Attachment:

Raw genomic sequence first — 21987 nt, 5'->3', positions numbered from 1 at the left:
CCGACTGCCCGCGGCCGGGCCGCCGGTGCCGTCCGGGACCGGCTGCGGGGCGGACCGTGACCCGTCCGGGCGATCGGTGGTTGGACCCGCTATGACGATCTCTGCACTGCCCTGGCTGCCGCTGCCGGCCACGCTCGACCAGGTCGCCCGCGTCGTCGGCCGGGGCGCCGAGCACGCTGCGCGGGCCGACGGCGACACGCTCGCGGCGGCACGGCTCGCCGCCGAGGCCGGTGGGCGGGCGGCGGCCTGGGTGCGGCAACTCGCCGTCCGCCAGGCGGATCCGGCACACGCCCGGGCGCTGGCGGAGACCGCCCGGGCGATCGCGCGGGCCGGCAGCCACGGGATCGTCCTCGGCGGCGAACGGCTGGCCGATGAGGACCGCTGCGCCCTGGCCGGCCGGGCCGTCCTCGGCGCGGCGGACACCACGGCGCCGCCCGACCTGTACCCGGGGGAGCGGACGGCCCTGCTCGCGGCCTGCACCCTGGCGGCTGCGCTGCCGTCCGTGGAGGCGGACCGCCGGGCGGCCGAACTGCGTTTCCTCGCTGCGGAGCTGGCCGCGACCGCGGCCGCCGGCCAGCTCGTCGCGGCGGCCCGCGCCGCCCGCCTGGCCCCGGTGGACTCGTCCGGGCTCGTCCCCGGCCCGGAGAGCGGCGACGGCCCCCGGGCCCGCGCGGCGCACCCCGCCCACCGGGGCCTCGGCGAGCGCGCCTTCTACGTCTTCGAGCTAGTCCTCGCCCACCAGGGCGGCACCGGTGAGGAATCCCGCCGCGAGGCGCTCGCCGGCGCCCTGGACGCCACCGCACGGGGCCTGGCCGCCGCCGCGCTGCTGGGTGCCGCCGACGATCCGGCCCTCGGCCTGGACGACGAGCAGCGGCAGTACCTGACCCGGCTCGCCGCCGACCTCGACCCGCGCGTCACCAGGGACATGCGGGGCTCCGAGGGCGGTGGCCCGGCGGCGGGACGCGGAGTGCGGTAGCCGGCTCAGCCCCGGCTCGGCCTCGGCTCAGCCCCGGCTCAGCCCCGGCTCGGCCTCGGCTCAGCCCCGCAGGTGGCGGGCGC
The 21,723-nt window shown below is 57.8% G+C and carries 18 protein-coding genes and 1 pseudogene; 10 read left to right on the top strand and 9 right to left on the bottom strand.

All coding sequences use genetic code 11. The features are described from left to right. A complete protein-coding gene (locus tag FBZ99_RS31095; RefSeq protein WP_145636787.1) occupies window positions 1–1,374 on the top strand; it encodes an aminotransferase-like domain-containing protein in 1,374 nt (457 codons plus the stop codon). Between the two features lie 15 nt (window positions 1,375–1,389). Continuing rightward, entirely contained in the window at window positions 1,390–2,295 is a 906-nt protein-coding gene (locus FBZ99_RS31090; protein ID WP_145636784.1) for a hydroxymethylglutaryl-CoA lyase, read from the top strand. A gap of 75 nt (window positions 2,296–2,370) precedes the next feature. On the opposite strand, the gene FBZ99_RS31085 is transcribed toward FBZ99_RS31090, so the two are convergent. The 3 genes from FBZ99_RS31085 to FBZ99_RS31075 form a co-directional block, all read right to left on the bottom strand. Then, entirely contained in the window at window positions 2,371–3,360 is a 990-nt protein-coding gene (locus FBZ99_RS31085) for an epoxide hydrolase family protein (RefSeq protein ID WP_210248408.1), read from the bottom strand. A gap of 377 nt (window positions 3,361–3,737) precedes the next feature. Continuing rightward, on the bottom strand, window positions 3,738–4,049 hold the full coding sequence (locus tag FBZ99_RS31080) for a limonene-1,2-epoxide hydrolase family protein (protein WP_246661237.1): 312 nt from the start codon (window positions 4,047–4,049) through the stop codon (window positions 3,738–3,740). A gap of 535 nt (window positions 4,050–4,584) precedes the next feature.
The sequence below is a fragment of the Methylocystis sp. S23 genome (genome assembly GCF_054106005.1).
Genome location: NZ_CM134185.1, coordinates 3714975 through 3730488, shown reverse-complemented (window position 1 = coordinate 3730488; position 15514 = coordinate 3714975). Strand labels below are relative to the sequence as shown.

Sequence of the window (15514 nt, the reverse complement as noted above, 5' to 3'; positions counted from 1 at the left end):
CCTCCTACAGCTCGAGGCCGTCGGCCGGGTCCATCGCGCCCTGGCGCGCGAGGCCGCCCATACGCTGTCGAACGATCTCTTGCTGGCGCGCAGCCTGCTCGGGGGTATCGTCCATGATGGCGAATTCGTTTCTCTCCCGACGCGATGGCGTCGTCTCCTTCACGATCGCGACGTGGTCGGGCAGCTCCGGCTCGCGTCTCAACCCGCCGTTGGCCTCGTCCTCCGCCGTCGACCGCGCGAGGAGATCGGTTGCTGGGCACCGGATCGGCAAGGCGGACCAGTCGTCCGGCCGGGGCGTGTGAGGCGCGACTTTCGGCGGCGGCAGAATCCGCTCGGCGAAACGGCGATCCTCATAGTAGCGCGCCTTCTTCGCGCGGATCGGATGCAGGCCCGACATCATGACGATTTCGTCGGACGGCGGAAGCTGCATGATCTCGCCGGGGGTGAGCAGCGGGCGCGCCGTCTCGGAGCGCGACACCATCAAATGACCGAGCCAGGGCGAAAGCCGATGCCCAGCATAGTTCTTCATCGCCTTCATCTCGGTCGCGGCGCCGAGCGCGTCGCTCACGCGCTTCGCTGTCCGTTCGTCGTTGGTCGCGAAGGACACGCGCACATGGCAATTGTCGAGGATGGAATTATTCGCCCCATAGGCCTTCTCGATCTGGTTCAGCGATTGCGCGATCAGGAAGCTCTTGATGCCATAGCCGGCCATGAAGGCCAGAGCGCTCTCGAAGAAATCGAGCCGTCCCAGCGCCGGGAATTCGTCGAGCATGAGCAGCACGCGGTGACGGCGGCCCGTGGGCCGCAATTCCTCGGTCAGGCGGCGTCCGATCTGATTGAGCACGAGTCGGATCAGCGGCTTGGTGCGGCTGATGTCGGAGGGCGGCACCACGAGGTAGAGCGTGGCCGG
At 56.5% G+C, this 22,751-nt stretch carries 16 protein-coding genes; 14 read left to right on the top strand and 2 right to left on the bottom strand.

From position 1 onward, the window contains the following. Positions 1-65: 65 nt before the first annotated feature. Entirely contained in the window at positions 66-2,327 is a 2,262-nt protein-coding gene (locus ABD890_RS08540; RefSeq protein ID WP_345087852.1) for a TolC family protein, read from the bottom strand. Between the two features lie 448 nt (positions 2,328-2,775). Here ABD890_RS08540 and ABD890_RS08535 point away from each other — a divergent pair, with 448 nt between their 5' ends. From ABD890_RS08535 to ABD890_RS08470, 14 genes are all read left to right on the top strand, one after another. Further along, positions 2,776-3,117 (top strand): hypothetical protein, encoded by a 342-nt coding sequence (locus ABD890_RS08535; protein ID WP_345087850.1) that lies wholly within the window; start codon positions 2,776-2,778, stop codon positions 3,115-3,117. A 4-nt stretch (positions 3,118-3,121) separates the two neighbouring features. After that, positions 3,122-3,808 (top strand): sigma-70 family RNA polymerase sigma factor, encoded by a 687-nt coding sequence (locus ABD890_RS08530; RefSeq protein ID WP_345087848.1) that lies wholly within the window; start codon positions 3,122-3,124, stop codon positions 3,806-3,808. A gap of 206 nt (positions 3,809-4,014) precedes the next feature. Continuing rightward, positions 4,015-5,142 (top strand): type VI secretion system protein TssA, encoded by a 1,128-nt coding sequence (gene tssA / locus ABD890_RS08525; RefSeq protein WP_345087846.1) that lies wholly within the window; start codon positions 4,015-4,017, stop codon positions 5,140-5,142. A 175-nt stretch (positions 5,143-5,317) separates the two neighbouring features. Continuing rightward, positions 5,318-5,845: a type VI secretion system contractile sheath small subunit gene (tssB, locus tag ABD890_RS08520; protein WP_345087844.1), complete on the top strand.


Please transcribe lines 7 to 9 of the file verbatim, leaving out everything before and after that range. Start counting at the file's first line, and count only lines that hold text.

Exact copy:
Sequence of the window (15514 nt, the reverse complement as noted above, 5' to 3'; positions counted from 1 at the left end):
CCTCCTACAGCTCGAGGCCGTCGGCCGGGTCCATCGCGCCCTGGCGCGCGAGGCCGCCCATACGCTGTCGAACGATCTCTTGCTGGCGCGCAGCCTGCTCGGGGGTATCGTCCATGATGGCGAATTCGTTTCTCTCCCGACGCGATGGCGTCGTCTCCTTCACGATCGCGACGTGGTCGGGCAGCTCCGGCTCGCGTCTCAACCCGCCGTTGGCCTCGTCCTCCGCCGTCGACCGCGCGAGGAGATCGGTTGCTGGGCACCGGATCGGCAAGGCGGACCAGTCGTCCGGCCGGGGCGTGTGAGGCGCGACTTTCGGCGGCGGCAGAATCCGCTCGGCGAAACGGCGATCCTCATAGTAGCGCGCCTTCTTCGCGCGGATCGGATGCAGGCCCGACATCATGACGATTTCGTCGGACGGCGGAAGCTGCATGATCTCGCCGGGGGTGAGCAGCGGGCGCGCCGTCTCGGAGCGCGACACCATCAAATGACCGAGCCAGGGCGAAAGCCGATGCCCAGCATAGTTCTTCATCGCCTTCATCTCGGTCGCGGCGCCGAGCGCGTCGCTCACGCGCTTCGCTGTCCGTTCGTCGTTGGTCGCGAAGGACACGCGCACATGGCAATTGTCGAGGATGGAATTATTCGCCCCATAGGCCTTCTCGATCTGGTTCAGCGATTGCGCGATCAGGAAGCTCTTGATGCCATAGCCGGCCATGAAGGCCAGAGCGCTCTCGAAGAAATCGAGCCGTCCCAGCGCCGGGAATTCGTCGAGCATGAGCAGCACGCGGTGACGGCGGCCCGTGGGCCGCAATTCCTCGGTCAGGCGGCGTCCGATCTGATTGAGCACGAGTCGGATCAGCGGCTTGGTGCGGCTGATGTCGGAGGGCGGCACCACGAGGTAGAGCGTGGCCGG
At 56.5% G+C, this 22,751-nt stretch carries 16 protein-coding genes; 14 read left to right on the top strand and 2 right to left on the bottom strand.